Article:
It is a team with a difference and one trying to make a difference, too. When the six riders from Team Novo Nordisk take part in the Global Relay Gastown Grand Prix on Wednesday (July 10), they will be pushing their pedals and pushing to improve the lives of those living with diabetes.
All Team Novo Nordisk riders are diabetics themselves, and their goal is to inspire and empower the estimated 371 million people worldwide who face the challenges that accompany the metabolic disease. At the same time, these elite athletes are out to prove that diabetes doesn’t have to slow people down—whether in a professional road race or in their daily routine.
“There are absolutely no limitations,” Sébastien Sasseville—a Team Novo member and world-class triathlete who won’t be racing but will be here to fly the flag—tells the Georgia Straight in a telephone interview from Quebec City. “Type 1 diabetes is another layer of complexity when you want to compete against the finest athletes in the world. If your diabetes is perfectly managed, if your blood glucose is right where it should be, then we’re even with other athletes. But maintaining that balance is a lot easier said than done.”
The team is sponsored primarily by Novo Nordisk, a Denmark-based global health-care and pharmaceutical company that specializes in diabetes care.
Sasseville says that a team composed entirely of diabetics serves as a terrific support group for all of the Novo racers. They share the same challenges and understand what other team members are dealing with. On good days, they’re able to motivate each other; in tough times, they can lend support.
And the sharing of information on race preparation and how best to deal with diabetes is a key to making Team Novo Nordisk racers as competitive as possible.
“Every athlete has a different strategy,” Sasseville explains. “The team certainly doesn’t push one regimen or any particular strategy. Some athletes will test [their blood-sugar levels] during a race and others will just trust their strategies. But these athletes work as hard as possible to manage their diabetes so that come race day they can put things on autopilot: they know exactly what they’re going to eat and when they’re going to eat it and then trust that their plan is going to work.”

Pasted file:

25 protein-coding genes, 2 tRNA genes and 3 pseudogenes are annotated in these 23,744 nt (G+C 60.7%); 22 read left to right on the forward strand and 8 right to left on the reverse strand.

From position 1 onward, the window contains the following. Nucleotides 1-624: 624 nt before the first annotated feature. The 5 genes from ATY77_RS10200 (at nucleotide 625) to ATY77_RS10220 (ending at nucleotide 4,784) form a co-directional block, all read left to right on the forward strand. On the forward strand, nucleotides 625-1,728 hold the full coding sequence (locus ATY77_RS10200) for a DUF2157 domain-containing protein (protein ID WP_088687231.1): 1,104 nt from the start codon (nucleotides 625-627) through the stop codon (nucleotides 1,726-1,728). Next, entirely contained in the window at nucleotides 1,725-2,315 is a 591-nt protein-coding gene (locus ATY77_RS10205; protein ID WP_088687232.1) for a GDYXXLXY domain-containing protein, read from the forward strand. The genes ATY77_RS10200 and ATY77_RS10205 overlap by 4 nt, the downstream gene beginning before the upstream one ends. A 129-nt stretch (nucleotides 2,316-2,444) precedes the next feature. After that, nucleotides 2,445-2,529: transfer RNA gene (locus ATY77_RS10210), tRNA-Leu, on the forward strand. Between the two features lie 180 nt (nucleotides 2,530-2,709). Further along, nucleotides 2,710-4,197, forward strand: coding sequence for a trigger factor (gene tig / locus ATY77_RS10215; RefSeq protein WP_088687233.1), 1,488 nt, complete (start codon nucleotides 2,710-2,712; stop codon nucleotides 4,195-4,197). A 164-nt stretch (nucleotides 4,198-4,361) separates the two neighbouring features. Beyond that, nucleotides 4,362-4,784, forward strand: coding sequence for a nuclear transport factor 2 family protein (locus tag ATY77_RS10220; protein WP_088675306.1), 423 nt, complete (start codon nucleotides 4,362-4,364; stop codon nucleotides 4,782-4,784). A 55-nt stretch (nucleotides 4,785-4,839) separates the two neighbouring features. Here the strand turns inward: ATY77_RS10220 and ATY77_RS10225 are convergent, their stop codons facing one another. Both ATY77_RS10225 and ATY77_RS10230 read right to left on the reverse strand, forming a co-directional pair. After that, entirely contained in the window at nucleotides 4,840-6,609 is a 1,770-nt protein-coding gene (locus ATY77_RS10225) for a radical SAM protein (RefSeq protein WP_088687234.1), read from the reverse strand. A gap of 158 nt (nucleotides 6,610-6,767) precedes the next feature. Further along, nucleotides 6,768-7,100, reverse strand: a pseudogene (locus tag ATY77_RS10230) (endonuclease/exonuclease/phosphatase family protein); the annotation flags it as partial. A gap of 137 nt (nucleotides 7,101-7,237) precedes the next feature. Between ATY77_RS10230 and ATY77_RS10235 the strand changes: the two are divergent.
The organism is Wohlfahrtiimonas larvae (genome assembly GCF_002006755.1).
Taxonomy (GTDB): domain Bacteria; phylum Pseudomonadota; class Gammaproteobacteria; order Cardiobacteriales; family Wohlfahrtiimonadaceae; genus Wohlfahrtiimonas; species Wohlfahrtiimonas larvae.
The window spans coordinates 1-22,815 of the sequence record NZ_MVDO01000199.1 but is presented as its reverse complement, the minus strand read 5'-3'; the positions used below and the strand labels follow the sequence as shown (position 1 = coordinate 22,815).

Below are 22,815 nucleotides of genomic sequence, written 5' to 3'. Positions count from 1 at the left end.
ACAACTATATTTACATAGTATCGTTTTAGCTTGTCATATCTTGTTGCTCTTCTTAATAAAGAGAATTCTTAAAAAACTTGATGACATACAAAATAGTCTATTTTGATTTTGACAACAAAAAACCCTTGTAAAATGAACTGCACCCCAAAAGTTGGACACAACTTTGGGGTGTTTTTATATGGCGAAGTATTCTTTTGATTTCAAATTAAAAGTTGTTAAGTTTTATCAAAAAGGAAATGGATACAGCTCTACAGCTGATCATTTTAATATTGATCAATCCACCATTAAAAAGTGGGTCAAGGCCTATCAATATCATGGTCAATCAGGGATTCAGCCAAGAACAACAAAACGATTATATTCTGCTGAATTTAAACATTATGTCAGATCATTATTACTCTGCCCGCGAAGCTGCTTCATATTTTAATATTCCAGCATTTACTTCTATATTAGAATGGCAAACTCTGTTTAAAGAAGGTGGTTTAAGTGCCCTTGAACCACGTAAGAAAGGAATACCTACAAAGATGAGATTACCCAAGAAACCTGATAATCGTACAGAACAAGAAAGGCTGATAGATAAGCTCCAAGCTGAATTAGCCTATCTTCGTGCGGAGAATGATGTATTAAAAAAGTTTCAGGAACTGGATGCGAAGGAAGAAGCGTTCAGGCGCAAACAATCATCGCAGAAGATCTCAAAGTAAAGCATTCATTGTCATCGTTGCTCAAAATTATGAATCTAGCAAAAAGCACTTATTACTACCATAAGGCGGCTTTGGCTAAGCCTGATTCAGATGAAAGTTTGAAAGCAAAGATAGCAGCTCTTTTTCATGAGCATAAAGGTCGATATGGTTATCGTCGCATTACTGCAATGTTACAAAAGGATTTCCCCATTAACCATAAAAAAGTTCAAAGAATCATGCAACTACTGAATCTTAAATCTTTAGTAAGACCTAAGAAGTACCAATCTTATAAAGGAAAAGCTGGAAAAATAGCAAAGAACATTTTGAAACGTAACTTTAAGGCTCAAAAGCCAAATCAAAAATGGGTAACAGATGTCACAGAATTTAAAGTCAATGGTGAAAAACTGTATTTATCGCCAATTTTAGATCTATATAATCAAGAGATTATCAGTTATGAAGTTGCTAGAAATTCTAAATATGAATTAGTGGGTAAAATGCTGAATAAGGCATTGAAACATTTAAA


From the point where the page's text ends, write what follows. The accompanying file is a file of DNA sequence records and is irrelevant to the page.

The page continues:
The hope is that through shared feedback, Team Novo riders will continue to refine their approach to race day so that they can worry about being as fast as possible and not devote more time and energy than necessary to dealing with diabetes. The riders all recognize the reality of the disease, but they see themselves as world-class racers dealing successfully with their issues and want the race community to see them the same way. In no way are Team Novo riders looking for sympathy; they want nothing more than the respect of their fellow competitors.
And the ultimate goal of Team Novo Nordisk is to have enough success in races like the one in Gastown to reach the highest level of racing.
“The team is investing in research and believes in the guys, and the guys are hoping to make it to the Tour de France,” Sasseville says. “It means a lot in psychological support, and it means a lot in terms of allowing athletes to do what they love to do. When you give an athlete what they need to be top- level, we’re incredibly proud to be able to reach out to people living with diabetes and be agents of change.”
Sasseville, diagnosed with Type 1 diabetes in 2002, has scaled Mount Everest and crossed the Sahara Desert in an effort to prove that anything is possible. He says it’s both obvious and gratifying for Team Novo members to see the difference they’re making wherever they go.
He looks forward to spreading his message of hope during the Gastown Grand Prix.
“We get emails all the time from patients and health-care professionals, and one of the most beautiful emails I have ever received was from a mother who thanked us for giving her her daughter back because she was so inspired by what we are doing that she decided to take control of her diabetes and basically took control of her life again,” he says. “That is our paycheque. That’s what makes us feel the best. There is a lot of work that has been done, but there is still so much more work still to be done.”
Team Novo Nordisk will have an information tent set up near the finish line on race day, and Sasseville will be speaking at the Westin Grand hotel on Monday (July 8). He wants to show people that a diabetes diagnosis doesn’t have to slow them down. And if they don’t believe him, he wants the doubters to see his Team Novo teammates in motion as they speed through the cobblestone streets of Gastown, giving it everything they’ve got in an effort to win.
“We hold public events at the races so that patients can come and hear about the team, be inspired by the team, connect with the athletes, ask questions, and share stories,” Sasseville says. “We’re all learning. We don’t know it all. But we’re in this together.”
There is strength in numbers, and Team Novo Nordisk is certainly proof of that. These world-class racers provide plenty of pedal power and a powerful message of courage, strength, and determination.
On July 10, the Novo racers will be trying to win a race. But every day, these athletes are giving their all to win something much greater: an ongoing battle against a disease that affects millions.